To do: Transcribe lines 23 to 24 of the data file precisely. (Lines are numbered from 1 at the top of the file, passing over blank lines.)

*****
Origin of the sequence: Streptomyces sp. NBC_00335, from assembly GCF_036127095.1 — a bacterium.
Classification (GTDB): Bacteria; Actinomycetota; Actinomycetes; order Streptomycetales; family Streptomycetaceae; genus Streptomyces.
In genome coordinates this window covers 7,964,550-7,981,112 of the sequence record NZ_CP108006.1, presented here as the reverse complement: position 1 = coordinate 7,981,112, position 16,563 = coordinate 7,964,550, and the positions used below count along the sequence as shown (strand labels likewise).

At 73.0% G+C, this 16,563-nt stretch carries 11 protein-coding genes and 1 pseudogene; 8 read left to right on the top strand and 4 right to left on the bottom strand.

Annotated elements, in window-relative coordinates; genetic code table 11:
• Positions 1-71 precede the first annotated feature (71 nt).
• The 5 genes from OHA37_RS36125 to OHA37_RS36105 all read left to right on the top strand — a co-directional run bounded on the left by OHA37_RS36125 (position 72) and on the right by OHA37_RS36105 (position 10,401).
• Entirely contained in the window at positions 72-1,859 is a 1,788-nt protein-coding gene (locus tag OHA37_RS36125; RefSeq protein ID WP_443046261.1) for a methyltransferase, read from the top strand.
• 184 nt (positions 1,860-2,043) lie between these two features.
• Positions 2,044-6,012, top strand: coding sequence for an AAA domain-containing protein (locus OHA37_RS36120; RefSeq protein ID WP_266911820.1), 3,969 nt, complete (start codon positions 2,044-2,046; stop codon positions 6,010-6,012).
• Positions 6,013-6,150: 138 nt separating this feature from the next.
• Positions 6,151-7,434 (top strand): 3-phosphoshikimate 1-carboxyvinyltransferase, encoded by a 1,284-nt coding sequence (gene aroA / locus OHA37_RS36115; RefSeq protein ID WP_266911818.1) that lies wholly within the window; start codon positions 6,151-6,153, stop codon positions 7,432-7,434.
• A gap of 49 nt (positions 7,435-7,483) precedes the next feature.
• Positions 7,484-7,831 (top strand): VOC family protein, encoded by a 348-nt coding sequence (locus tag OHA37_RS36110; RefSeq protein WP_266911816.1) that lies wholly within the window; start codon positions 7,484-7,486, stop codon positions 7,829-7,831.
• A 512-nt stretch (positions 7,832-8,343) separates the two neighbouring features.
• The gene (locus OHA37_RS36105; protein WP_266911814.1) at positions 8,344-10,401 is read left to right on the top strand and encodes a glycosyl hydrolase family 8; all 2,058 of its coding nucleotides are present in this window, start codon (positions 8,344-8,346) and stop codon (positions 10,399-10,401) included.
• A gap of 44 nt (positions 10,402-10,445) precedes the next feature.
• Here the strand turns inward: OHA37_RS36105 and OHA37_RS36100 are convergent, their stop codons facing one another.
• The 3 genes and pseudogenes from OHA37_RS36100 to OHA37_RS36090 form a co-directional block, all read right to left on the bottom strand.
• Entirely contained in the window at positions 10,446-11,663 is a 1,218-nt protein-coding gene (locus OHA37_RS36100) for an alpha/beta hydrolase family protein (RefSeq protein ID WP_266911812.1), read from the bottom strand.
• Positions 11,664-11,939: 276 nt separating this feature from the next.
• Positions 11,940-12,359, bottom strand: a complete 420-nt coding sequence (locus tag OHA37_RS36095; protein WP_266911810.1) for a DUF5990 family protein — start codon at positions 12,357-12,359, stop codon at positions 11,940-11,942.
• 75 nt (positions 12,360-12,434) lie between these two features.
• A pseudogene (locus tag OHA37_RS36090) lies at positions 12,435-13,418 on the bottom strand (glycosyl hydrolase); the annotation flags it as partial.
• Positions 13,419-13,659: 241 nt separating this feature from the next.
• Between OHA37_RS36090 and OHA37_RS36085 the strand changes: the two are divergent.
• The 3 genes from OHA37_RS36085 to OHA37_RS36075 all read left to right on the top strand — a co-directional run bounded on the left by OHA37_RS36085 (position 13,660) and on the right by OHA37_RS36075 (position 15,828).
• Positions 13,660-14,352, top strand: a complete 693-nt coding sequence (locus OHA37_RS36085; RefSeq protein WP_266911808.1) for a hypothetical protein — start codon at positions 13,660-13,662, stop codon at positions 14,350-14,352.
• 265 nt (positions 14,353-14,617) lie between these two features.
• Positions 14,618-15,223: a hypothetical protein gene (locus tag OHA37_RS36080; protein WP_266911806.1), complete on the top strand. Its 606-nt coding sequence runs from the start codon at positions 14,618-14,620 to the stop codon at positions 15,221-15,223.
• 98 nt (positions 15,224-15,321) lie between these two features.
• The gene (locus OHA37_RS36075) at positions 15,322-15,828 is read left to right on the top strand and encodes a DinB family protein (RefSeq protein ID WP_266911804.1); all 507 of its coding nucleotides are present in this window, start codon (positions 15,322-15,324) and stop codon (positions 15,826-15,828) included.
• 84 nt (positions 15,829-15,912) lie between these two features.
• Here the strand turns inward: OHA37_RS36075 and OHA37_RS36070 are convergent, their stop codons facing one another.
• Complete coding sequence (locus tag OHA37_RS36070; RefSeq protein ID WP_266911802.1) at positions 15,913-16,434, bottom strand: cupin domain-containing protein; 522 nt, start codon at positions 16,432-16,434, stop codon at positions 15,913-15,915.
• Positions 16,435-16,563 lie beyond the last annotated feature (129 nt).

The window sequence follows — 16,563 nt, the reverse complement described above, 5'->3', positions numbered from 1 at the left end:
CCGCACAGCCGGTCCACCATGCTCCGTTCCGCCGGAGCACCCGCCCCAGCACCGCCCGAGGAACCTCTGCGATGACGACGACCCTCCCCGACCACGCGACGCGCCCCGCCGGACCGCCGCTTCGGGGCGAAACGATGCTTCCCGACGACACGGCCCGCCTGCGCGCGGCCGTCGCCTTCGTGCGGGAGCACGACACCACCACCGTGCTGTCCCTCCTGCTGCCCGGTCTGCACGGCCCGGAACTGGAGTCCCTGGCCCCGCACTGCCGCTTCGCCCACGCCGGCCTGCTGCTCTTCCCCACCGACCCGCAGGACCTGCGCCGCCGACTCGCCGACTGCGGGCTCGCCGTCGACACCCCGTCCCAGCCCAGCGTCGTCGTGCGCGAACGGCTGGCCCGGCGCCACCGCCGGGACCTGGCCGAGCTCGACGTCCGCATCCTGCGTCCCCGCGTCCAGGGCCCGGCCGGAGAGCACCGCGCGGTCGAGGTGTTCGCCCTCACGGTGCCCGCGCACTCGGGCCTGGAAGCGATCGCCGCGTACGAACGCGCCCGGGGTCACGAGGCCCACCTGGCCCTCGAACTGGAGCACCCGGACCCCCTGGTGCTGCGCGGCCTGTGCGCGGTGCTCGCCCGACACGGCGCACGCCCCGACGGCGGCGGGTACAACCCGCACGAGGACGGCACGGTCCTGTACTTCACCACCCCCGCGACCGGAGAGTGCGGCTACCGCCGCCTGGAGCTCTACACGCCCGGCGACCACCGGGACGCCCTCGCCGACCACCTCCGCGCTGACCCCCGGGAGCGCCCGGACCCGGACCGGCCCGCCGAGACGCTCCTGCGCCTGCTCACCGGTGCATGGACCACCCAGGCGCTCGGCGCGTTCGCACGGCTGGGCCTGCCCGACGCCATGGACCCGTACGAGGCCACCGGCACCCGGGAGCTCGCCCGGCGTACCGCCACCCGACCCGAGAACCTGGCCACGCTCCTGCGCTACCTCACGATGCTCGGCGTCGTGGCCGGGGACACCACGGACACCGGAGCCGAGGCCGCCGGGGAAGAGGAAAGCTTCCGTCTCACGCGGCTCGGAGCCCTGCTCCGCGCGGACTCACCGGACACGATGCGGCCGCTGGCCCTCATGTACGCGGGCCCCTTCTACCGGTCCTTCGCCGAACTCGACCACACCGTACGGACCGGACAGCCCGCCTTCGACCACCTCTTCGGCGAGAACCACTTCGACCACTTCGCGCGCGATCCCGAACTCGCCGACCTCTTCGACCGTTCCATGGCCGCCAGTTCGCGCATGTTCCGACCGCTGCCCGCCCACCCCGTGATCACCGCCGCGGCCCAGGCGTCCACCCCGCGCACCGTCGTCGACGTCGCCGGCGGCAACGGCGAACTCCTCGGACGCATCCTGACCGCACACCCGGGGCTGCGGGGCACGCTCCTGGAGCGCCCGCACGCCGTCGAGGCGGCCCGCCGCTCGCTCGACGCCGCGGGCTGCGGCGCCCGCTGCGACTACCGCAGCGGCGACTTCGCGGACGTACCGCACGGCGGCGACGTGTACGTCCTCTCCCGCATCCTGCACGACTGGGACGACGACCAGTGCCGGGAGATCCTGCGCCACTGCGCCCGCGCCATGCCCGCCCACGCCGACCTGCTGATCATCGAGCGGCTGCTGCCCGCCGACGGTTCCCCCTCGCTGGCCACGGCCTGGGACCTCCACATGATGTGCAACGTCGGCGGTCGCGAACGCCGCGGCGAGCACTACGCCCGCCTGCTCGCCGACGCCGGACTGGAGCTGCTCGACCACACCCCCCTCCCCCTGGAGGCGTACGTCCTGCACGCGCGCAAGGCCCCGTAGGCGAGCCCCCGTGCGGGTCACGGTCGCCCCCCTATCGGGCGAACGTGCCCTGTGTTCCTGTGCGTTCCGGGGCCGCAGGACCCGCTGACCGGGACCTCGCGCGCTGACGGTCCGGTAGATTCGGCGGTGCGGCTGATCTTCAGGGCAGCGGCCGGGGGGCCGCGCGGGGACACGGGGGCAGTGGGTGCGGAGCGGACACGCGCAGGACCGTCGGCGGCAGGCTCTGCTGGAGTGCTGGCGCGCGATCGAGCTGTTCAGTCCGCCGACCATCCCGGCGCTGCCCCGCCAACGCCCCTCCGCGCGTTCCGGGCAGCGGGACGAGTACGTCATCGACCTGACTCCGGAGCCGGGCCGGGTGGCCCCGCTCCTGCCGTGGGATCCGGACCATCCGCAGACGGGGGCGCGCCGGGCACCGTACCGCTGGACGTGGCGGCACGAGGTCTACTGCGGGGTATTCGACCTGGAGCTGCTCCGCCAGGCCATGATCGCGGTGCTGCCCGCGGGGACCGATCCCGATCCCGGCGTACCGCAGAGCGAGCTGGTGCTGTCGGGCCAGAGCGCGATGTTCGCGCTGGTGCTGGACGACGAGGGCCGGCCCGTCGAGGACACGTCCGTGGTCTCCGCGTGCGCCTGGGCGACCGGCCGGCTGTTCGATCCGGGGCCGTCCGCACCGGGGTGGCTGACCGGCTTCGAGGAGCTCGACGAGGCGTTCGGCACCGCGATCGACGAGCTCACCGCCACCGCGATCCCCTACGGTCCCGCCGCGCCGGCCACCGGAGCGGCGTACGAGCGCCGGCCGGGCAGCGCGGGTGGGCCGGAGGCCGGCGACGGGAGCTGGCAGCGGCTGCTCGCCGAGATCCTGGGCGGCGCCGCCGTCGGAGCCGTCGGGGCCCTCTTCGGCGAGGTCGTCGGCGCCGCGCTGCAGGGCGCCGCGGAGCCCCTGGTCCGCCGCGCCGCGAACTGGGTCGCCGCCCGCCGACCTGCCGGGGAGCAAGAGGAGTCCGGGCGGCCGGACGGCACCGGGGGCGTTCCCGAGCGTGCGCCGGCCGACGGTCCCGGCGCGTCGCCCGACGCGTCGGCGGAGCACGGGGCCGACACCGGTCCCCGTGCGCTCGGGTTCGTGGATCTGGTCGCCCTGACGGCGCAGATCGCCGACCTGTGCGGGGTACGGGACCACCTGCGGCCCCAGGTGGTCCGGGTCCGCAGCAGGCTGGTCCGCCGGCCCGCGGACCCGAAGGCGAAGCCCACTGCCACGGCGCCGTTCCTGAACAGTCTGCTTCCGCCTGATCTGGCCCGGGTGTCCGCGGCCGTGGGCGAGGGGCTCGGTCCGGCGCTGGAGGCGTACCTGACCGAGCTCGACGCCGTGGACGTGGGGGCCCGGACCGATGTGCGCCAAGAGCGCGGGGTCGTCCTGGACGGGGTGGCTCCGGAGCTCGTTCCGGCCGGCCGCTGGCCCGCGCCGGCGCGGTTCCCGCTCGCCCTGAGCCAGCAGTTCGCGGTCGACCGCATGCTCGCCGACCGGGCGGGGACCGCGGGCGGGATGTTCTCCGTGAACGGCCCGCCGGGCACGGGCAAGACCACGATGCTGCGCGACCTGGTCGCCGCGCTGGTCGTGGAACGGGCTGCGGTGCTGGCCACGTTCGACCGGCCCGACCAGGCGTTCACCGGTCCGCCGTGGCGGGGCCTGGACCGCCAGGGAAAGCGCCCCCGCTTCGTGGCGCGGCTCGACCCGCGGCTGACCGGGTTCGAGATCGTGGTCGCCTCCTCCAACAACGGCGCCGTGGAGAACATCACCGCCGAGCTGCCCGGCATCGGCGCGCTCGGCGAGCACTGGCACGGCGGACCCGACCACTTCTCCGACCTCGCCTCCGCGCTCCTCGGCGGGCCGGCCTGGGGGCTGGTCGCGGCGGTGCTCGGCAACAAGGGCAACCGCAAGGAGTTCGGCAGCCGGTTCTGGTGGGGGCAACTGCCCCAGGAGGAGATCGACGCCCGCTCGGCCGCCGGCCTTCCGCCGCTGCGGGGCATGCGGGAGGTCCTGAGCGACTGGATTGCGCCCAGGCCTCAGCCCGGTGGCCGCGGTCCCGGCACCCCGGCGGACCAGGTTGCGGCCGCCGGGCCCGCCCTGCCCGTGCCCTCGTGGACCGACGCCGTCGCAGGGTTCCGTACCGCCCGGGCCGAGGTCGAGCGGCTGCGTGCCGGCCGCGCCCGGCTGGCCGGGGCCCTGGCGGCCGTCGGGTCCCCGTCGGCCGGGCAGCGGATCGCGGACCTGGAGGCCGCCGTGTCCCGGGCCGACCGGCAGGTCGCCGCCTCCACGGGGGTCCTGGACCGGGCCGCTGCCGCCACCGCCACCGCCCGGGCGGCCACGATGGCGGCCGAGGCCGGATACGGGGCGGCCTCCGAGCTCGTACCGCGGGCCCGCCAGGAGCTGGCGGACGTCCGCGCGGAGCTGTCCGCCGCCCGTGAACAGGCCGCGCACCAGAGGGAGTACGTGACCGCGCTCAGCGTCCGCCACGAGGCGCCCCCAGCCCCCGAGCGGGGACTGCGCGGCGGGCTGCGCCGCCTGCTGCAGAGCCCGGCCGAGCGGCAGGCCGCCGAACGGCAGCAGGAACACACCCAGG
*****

• 75 nt (positions 12,360-12,434) lie between these two features.
• A pseudogene (locus tag OHA37_RS36090) lies at positions 12,435-13,418 on the bottom strand (glycosyl hydrolase); the annotation flags it as partial.